I fell in love with juice made from this fruit at first before I started to stock up on this magnificent fruit.
It’s known to have a few other names such as Graviola, custard apple (which is actually a smaller cousin but a different fruit altogether), in Singhalese, it’s called Katu Anoda.
It is quite large in size with white pulpy flesh and inedible black seeds. Soursop has a very creamy and luscious texture with addictive sweet-acidic taste. Widely available in supermarkets and in local fruit stalls.
It is very common to find a Soursop tree growing in the garden in rural areas of Sri Lanka.
How to eat it
The most common way of eating soursop is cut in half and scoop out the flesh and eat it by hand. You can also cut in small chunks, bite the flesh and spit out the seeds.
Once I tried to make a soursop juice it took me an hour to remove all the seeds it had. The flesh of the fruit has so many pockets with seeds in it, it was a very tedious process removing them all. I was certain that all the seeds had been removed and yet I managed to find some in my juice after all that work… So I found it’s easy to eat it as a fruit.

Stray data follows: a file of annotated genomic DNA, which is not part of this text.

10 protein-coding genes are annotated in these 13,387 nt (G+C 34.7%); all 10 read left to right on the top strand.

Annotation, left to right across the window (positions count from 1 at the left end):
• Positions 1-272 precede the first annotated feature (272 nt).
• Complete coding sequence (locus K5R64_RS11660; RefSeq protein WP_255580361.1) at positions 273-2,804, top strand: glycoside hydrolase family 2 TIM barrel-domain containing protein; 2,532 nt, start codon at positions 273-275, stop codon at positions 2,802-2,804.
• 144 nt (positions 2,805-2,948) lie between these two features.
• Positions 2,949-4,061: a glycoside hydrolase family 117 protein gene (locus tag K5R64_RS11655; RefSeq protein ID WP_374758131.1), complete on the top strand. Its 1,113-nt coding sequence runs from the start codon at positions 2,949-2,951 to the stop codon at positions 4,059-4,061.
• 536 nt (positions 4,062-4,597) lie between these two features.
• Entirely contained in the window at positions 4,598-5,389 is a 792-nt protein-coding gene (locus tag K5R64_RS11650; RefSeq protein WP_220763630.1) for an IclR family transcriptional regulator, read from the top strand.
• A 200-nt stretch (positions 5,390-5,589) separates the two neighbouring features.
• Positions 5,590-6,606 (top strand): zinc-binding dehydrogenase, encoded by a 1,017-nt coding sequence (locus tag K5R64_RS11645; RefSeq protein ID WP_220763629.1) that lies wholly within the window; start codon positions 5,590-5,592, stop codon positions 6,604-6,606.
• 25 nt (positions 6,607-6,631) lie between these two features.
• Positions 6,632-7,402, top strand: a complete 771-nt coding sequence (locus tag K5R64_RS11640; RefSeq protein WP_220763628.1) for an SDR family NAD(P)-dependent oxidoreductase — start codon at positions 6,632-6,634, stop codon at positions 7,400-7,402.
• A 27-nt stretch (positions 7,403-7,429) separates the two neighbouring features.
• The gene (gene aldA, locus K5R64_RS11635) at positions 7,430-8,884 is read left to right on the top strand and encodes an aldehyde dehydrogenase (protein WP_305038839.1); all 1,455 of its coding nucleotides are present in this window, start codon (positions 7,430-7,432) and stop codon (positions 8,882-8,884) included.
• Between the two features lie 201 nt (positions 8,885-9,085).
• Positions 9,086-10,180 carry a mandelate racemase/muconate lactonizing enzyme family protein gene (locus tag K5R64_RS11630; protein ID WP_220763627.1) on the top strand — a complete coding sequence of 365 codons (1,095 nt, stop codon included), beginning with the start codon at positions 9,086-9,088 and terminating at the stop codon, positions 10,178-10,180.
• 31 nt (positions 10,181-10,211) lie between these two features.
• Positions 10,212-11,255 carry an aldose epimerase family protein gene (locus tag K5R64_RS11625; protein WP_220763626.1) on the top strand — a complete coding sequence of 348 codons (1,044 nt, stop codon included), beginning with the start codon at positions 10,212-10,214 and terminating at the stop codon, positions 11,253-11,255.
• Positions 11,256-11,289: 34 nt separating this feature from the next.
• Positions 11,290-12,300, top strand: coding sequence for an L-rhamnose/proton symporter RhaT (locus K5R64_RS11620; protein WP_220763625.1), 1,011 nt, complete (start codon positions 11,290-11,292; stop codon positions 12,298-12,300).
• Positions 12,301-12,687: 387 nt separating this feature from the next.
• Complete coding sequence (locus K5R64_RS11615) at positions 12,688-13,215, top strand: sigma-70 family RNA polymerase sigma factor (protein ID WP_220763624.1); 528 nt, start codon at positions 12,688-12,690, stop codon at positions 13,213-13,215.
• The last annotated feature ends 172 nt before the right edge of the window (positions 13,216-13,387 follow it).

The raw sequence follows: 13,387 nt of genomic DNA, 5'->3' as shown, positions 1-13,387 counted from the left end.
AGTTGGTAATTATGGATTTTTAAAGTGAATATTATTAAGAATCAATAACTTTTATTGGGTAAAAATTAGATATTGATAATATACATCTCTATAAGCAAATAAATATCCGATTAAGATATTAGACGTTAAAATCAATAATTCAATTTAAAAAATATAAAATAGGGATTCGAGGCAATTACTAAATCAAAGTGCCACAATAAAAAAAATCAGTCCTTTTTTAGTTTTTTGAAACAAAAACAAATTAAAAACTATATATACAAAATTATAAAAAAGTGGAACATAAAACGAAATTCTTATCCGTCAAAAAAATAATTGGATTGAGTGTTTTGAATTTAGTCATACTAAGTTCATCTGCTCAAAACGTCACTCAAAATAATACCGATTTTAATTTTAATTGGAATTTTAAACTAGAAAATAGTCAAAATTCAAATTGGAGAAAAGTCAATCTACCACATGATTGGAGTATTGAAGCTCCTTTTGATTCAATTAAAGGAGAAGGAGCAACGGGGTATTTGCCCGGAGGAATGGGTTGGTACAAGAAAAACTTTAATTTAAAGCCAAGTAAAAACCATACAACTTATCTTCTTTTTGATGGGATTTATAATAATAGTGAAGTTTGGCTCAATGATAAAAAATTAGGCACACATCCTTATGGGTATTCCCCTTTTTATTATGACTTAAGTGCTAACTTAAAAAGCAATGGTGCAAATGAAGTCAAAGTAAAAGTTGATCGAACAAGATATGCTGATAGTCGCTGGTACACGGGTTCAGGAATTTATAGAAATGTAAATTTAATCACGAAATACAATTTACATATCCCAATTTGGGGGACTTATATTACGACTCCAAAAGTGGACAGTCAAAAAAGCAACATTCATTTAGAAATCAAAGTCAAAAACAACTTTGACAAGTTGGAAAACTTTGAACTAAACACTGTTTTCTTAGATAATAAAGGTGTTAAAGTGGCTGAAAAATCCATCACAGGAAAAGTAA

In Sri Lanka, Soursop fruit and Graviola tree leaves are widely used in Ayurvedic medicine due to its medicinal properties.
There are claims that the fruit has strong anti-cancer properties. However, some sources confirming that it’s true and some research suggest that it has not been studied in humans. There is, however, no medical evidence that it is effective.
Either way, this superfruit is rich in vitamins and minerals and high in antioxidants which is essential for our health and certainly should be included in our diet.
Be sure not to forget to sample this amazing fruit during your stay in Sri Lanka.
Here are some health benefits of Soursop according to Dr Axe.
- Help Reduce Eye Disease
- Anti-inflammatory and Antimicrobial Properties
- Possibilities of Killing Cancer Cells
- Fight Infections